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Passenger Pigeon: Imagine a Billion Birds Flying Overhead

Guest blogger: Sophie Williams, Advanced Inquiry Program (AIP) student and consultant on the Passenger Pigeon Memorial renovation

The passenger pigeon was once the most abundant bird in North America, and perhaps the world. In 1800, North America was filled with more than five billion passenger pigeons. It is hard to imagine the scope of their flocks. In 1813, ornithologist and wildlife painter John J. Audubon calculated a single flock he observed in Kentucky to contain more than 1,115,000,000 birds! An authority on the passenger pigeon noted that the birds moved “in such enormous numbers as to confound the senses.” Many reports described flocks of the birds blotting out the sun.

Audubon marvels at a flock of passenger pigeons.

Audubon marvels at a flock of passenger pigeons.

It is difficult to fully understand what  it would be like to look up and see a flock of these birds flying overheard, to hear their billions of wings beating together, to feel the air moving over you from their flight. We may find the massive flock of starlings, called a murmuration, in this video unbelievable, but to imagine what a flock of passenger pigeons might be like, you would have to multiply the size of this murmuration by thousands!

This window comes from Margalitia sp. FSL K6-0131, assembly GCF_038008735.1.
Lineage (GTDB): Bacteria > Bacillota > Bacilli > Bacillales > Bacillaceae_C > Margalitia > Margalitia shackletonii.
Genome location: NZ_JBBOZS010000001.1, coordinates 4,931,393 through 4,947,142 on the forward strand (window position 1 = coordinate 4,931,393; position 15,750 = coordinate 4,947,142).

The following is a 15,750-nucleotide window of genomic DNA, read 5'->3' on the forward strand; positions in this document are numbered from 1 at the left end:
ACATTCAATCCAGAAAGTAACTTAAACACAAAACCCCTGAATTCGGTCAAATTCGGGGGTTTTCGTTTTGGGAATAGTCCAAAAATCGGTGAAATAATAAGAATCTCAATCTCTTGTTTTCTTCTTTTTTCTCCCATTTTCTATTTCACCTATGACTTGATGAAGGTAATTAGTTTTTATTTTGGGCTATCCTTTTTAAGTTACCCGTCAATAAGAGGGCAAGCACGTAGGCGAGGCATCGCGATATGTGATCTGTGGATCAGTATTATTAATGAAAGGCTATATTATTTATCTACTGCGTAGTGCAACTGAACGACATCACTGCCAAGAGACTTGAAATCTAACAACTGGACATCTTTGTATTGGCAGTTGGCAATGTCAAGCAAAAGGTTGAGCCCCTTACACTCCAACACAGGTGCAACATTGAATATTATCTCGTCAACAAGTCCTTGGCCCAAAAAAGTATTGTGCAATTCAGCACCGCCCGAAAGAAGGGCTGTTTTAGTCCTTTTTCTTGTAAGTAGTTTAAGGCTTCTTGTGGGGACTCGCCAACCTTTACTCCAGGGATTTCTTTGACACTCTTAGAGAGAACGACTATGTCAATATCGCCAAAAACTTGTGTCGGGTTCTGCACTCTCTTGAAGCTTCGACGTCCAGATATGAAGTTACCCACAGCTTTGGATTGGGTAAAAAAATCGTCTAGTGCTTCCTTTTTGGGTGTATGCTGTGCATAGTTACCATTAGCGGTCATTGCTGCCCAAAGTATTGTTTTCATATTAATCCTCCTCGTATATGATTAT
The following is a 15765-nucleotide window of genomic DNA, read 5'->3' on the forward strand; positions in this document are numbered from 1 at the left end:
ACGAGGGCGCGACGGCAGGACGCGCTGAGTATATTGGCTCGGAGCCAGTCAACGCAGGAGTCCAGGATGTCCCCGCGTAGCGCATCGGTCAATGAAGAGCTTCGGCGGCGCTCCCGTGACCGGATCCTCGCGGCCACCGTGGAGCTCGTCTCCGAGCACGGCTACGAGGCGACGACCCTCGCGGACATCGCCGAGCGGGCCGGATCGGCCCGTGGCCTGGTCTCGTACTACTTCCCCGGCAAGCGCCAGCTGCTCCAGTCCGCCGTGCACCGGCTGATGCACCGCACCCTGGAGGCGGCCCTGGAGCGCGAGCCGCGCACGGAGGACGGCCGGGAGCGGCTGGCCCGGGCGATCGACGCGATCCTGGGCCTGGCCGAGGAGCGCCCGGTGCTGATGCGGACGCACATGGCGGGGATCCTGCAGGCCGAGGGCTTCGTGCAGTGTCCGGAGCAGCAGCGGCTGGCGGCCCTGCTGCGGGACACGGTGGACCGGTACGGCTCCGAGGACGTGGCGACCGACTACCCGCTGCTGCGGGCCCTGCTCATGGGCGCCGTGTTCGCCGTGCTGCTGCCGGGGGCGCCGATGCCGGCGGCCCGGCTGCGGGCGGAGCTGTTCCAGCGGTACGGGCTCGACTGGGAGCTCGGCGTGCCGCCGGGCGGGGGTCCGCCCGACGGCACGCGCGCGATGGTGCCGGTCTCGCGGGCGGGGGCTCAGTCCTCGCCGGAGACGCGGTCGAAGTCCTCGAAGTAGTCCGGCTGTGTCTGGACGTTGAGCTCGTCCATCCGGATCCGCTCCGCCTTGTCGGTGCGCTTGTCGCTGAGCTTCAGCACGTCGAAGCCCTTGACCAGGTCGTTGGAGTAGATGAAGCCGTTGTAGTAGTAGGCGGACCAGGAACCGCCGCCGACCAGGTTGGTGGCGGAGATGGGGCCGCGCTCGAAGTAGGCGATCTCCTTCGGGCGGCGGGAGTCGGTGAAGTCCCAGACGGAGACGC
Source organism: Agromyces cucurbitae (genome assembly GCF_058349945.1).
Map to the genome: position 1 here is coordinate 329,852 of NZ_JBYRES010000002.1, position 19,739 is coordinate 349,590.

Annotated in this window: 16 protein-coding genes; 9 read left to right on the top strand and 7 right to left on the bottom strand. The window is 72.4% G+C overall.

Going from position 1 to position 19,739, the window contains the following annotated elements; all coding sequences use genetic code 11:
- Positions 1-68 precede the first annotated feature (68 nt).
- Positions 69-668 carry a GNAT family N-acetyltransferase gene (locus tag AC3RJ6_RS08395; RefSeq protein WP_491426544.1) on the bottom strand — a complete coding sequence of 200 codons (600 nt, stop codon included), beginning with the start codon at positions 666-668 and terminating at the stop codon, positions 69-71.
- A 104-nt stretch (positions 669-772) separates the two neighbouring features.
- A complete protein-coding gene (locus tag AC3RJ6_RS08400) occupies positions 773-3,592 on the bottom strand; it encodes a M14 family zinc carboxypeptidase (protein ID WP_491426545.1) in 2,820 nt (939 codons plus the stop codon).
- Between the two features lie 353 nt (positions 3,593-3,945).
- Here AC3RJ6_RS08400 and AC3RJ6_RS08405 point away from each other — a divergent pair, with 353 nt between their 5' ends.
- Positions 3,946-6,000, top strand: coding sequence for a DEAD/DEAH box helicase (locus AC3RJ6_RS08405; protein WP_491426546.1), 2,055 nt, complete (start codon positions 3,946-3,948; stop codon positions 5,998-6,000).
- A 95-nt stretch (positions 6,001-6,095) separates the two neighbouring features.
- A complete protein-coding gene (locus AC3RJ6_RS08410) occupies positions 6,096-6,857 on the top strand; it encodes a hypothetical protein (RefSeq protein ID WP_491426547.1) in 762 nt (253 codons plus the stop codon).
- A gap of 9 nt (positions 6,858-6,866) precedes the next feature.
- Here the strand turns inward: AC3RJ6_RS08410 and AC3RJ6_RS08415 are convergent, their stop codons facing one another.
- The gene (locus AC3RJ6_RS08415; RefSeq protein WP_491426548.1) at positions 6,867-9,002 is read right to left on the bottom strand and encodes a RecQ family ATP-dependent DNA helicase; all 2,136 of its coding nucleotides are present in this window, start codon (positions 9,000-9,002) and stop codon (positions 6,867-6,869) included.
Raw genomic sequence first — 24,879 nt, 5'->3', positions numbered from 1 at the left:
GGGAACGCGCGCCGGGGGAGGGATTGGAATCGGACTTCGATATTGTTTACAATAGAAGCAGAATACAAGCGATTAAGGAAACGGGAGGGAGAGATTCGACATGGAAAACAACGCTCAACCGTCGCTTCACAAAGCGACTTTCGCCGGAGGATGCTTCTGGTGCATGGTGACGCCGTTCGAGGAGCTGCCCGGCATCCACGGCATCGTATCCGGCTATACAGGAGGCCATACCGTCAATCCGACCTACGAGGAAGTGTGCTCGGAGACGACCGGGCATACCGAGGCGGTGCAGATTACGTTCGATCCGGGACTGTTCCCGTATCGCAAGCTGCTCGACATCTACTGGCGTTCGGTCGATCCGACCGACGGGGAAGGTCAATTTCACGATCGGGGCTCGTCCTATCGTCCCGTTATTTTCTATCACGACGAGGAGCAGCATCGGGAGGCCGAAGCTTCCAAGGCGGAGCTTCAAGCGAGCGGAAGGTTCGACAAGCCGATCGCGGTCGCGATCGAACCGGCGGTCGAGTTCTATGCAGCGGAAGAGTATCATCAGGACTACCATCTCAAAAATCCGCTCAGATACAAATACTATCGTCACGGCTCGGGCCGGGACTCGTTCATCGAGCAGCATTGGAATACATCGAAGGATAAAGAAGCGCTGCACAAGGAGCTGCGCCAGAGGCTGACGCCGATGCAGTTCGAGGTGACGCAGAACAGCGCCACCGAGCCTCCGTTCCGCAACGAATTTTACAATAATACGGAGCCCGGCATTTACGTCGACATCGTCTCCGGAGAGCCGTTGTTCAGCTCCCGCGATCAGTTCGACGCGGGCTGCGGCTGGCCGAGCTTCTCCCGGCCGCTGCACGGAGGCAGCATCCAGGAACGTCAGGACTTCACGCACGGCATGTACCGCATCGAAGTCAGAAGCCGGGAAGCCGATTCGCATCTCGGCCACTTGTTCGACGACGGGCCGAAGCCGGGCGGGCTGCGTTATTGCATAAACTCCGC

The story of the passenger pigeon is a poignant example of nature’s abundance and humanity’s ability to exhaust seemingly endless riches. We also have the ability to save today’s imperiled species from suffering the same fate. The Cincinnati Zoo is part of an international effort called Project Passenger Pigeon, which will bring together scientists, conservationists, educators, and artists, musicians, and filmmakers to increase awareness of the passenger pigeon’s story and use it as an opportunity to engage people in current issues related to human-caused extinction, promote species conservation and habitat preservation, and motivate people to get involved in sustainable actions that promote biodiversity and deter future human-caused extinctions.

Those of you in the Cincinnati area  can experience a larger-than-life version of world-renowned wildlife painter John Ruthven’s latest painting titled Martha, the Last Passenger Pigeon. Reproduced as a mural on the side of a building at 15 E. Eighth St. in downtown Cincinnati, it features a flock of passenger pigeons, led by Martha, in flight at the Zoo. The mural was dedicated on September 19. Forty years ago, John Ruthven captained an effort to create the Passenger Pigeon Memorial at our Zoo to honor the passing of the passenger pigeon and Martha. He is now collaborating with us to renovate the memorial in time for the 100th anniversary of Martha’s death.

A representation of John Ruthven's painting of Martha, the last passenger pigeon.

A representation of John Ruthven’s painting of Martha, the last passenger pigeon.

Tune in each month as we celebrate what’s working in wildlife conservation leading up to the commemoration of 100 years since Martha, the last passenger pigeon, died at the Cincinnati Zoo.

To read the first post in this series, click here.

2 comments

1 Passenger Pigeon: From Billions to One, Then None | Cincinnati Zoo Blog { 11.01.13 at 9:01 am }

[…] once numbering in the billions and traveling in flocks that blotted out the sun,  the entire passenger pigeon species was diminished to a single bird by the early 1900s. Martha […]

2 Arwen Curry { 02.21.14 at 9:23 pm }

Dear Shasta and Sophie – could you please let me know where you found the image of Audubon looking at the passenger pigeon flock? Thank you.

Best,
Arwen

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